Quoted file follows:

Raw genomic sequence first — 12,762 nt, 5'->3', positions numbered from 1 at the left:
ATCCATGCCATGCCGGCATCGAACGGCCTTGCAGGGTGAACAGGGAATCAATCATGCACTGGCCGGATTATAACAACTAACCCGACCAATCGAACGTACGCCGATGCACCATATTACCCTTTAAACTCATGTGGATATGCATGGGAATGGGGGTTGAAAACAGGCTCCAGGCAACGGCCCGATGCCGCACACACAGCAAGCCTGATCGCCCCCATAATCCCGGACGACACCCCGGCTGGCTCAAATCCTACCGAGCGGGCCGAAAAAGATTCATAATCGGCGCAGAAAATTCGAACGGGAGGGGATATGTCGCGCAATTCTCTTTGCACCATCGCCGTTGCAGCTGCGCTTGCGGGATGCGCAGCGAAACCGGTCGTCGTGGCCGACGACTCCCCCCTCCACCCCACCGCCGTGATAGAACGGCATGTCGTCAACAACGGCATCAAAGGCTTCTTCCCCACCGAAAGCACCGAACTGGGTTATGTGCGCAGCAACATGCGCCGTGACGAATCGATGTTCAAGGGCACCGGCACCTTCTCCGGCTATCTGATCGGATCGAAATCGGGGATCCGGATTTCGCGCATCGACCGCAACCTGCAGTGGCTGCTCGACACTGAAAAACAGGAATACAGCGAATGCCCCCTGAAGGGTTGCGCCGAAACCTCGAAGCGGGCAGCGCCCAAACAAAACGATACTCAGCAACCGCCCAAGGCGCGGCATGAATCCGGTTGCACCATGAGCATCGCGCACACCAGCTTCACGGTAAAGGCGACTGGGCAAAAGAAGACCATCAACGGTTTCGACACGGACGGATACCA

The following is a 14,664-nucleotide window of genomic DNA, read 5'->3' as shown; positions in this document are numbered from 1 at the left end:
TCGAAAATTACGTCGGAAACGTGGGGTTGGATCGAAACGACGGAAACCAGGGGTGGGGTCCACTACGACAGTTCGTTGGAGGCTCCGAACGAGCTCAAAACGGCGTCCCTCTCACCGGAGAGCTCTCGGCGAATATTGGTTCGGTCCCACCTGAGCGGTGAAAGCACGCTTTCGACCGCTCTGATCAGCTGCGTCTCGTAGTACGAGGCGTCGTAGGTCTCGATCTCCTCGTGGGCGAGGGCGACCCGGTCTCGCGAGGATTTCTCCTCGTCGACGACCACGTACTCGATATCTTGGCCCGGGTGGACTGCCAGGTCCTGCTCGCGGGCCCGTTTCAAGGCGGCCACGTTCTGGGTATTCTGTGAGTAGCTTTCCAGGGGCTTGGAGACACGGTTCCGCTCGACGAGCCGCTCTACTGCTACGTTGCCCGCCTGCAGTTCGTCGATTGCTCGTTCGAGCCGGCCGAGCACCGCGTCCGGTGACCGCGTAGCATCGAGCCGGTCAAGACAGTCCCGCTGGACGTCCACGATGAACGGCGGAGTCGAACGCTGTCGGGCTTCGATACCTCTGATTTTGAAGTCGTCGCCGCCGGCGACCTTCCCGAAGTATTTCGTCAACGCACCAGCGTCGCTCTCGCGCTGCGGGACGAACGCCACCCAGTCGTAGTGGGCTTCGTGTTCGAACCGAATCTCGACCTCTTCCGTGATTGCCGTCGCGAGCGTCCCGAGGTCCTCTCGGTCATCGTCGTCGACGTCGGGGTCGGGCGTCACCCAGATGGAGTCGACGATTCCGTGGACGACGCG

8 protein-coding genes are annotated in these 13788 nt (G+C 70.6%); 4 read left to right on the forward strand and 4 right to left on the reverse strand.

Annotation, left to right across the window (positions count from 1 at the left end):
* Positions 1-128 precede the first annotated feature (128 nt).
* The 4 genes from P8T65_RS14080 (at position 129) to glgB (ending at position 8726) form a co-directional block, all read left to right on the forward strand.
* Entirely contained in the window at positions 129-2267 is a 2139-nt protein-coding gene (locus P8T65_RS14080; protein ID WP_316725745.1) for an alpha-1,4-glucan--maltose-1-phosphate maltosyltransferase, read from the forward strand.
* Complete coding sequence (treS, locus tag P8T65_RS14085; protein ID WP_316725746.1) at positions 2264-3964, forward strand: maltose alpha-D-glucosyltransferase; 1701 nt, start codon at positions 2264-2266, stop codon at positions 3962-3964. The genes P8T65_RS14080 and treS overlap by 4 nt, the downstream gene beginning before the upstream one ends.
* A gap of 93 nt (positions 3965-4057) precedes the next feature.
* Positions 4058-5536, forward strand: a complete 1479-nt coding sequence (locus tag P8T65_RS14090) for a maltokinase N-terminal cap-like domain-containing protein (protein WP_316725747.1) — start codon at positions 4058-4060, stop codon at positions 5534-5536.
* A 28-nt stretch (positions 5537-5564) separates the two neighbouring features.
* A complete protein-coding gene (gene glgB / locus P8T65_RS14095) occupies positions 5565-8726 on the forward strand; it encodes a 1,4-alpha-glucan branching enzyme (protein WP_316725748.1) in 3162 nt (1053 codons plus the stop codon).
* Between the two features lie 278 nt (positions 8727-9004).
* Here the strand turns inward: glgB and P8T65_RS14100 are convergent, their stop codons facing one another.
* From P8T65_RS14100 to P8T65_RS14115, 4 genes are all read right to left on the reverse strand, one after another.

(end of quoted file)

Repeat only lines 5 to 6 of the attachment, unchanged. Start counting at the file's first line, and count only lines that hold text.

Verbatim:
8 protein-coding genes are annotated in these 13788 nt (G+C 70.6%); 4 read left to right on the forward strand and 4 right to left on the reverse strand.

Annotation, left to right across the window (positions count from 1 at the left end):